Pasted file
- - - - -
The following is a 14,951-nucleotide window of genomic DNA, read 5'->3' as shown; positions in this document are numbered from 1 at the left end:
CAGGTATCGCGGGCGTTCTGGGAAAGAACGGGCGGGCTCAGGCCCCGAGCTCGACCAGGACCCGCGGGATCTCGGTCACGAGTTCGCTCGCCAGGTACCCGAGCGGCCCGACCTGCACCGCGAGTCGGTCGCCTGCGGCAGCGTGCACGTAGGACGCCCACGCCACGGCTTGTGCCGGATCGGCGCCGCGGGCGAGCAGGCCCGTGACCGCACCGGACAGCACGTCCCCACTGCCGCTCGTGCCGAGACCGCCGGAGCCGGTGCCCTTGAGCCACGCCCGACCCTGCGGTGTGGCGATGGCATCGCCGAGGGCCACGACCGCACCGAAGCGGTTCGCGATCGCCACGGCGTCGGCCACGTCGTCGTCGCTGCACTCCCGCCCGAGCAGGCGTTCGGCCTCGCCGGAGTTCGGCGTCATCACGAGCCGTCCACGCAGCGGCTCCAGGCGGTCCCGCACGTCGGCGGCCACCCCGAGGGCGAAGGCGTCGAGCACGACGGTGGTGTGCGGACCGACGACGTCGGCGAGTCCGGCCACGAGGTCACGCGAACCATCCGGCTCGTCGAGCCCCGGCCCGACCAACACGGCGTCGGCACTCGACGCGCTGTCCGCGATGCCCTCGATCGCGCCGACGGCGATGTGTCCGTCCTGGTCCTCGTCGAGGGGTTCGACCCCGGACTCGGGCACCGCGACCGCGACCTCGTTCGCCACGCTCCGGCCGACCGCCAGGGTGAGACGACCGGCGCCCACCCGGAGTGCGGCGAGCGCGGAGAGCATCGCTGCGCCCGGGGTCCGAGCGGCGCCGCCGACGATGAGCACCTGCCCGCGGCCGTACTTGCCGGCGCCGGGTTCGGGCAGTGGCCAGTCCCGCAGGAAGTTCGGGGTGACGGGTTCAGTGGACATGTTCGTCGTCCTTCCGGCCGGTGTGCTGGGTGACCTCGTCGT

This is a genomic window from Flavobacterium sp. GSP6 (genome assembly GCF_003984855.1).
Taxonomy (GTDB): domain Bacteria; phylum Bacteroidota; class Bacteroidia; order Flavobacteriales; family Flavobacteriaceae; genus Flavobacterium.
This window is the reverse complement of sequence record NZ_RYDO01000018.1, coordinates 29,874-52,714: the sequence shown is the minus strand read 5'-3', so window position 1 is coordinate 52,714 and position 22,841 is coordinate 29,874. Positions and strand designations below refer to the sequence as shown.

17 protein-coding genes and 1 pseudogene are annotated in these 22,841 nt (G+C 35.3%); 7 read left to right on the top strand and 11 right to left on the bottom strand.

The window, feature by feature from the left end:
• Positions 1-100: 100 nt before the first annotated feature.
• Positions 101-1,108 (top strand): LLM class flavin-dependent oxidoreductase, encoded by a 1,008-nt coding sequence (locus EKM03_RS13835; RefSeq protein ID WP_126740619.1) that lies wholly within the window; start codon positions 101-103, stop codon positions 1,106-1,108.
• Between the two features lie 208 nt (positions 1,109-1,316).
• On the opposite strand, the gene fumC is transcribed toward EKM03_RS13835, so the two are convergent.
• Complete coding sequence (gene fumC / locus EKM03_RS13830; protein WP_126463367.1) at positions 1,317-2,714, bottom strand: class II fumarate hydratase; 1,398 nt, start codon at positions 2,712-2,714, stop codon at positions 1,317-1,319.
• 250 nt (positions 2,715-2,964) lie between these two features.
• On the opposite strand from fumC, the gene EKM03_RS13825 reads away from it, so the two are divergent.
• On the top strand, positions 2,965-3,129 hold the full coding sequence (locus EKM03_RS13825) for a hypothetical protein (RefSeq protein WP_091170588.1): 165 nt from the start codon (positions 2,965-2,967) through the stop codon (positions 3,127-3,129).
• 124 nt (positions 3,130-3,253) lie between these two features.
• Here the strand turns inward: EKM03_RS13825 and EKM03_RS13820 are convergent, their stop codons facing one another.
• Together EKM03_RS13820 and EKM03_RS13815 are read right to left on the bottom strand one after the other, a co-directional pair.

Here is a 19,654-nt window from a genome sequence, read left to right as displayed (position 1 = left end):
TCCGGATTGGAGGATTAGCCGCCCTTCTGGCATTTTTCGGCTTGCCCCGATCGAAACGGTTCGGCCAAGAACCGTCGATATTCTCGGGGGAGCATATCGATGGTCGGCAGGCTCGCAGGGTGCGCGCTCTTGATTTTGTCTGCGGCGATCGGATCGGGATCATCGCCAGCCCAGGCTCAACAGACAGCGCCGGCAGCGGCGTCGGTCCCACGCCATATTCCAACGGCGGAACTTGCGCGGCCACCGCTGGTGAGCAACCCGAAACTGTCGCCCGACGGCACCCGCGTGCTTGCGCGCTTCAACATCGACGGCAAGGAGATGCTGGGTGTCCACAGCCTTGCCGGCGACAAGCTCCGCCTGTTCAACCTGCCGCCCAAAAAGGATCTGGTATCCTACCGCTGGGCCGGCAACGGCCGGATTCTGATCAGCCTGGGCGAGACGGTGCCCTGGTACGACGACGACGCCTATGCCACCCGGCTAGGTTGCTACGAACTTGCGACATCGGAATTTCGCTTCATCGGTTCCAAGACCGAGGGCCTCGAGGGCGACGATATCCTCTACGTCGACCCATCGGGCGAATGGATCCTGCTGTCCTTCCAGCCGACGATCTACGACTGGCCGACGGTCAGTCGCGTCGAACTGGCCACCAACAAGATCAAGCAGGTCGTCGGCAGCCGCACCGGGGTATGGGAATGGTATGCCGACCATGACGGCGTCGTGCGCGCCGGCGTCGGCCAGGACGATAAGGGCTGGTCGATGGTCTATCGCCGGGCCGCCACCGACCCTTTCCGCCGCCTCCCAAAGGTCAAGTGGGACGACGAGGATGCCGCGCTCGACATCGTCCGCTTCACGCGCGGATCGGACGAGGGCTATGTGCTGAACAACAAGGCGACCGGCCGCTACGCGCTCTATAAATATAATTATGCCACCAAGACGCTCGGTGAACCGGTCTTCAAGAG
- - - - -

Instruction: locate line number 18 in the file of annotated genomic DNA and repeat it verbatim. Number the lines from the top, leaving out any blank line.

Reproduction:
• Together EKM03_RS13820 and EKM03_RS13815 are read right to left on the bottom strand one after the other, a co-directional pair.